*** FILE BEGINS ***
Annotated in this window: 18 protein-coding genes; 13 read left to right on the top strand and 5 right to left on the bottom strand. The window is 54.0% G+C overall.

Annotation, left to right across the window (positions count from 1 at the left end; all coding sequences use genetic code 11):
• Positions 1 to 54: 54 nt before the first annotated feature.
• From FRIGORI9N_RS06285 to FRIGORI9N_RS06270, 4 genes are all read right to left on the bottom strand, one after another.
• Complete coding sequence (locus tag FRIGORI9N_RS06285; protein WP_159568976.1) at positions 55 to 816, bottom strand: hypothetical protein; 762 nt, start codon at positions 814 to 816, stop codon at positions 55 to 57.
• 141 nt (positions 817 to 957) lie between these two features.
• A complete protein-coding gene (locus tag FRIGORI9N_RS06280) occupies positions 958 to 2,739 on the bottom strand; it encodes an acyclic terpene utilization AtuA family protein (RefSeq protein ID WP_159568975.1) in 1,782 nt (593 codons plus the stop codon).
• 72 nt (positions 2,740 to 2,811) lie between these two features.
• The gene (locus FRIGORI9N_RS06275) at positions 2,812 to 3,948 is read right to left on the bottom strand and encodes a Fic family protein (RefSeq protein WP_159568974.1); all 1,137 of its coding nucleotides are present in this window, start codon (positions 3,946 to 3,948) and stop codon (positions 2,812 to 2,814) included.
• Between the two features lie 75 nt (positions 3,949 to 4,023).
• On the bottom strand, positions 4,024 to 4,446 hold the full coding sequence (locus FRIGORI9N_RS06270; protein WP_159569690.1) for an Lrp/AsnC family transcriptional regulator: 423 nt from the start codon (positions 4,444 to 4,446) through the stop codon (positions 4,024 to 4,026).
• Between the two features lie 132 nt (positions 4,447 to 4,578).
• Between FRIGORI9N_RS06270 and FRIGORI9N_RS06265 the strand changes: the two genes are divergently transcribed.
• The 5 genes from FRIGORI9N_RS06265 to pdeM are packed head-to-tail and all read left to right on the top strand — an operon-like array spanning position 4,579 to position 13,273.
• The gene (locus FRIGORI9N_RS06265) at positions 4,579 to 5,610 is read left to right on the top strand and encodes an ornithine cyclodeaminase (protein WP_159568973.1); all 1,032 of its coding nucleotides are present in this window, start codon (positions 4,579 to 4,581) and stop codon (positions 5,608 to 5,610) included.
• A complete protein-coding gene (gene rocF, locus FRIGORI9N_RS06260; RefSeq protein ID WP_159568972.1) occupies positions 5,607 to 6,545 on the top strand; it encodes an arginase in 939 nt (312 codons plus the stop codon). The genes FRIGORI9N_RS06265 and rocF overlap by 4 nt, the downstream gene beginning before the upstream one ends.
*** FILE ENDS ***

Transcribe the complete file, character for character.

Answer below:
Annotated in this window: 18 protein-coding genes; 13 read left to right on the top strand and 5 right to left on the bottom strand. The window is 54.0% G+C overall.

Annotation, left to right across the window (positions count from 1 at the left end; all coding sequences use genetic code 11):
• Positions 1 to 54: 54 nt before the first annotated feature.
• From FRIGORI9N_RS06285 to FRIGORI9N_RS06270, 4 genes are all read right to left on the bottom strand, one after another.
• Complete coding sequence (locus tag FRIGORI9N_RS06285; protein WP_159568976.1) at positions 55 to 816, bottom strand: hypothetical protein; 762 nt, start codon at positions 814 to 816, stop codon at positions 55 to 57.
• 141 nt (positions 817 to 957) lie between these two features.
• A complete protein-coding gene (locus tag FRIGORI9N_RS06280) occupies positions 958 to 2,739 on the bottom strand; it encodes an acyclic terpene utilization AtuA family protein (RefSeq protein ID WP_159568975.1) in 1,782 nt (593 codons plus the stop codon).
• 72 nt (positions 2,740 to 2,811) lie between these two features.
• The gene (locus FRIGORI9N_RS06275) at positions 2,812 to 3,948 is read right to left on the bottom strand and encodes a Fic family protein (RefSeq protein WP_159568974.1); all 1,137 of its coding nucleotides are present in this window, start codon (positions 3,946 to 3,948) and stop codon (positions 2,812 to 2,814) included.
• Between the two features lie 75 nt (positions 3,949 to 4,023).
• On the bottom strand, positions 4,024 to 4,446 hold the full coding sequence (locus FRIGORI9N_RS06270; protein WP_159569690.1) for an Lrp/AsnC family transcriptional regulator: 423 nt from the start codon (positions 4,444 to 4,446) through the stop codon (positions 4,024 to 4,026).
• Between the two features lie 132 nt (positions 4,447 to 4,578).
• Between FRIGORI9N_RS06270 and FRIGORI9N_RS06265 the strand changes: the two genes are divergently transcribed.
• The 5 genes from FRIGORI9N_RS06265 to pdeM are packed head-to-tail and all read left to right on the top strand — an operon-like array spanning position 4,579 to position 13,273.
• The gene (locus FRIGORI9N_RS06265) at positions 4,579 to 5,610 is read left to right on the top strand and encodes an ornithine cyclodeaminase (protein WP_159568973.1); all 1,032 of its coding nucleotides are present in this window, start codon (positions 4,579 to 4,581) and stop codon (positions 5,608 to 5,610) included.
• A complete protein-coding gene (gene rocF, locus FRIGORI9N_RS06260; RefSeq protein ID WP_159568972.1) occupies positions 5,607 to 6,545 on the top strand; it encodes an arginase in 939 nt (312 codons plus the stop codon). The genes FRIGORI9N_RS06265 and rocF overlap by 4 nt, the downstream gene beginning before the upstream one ends.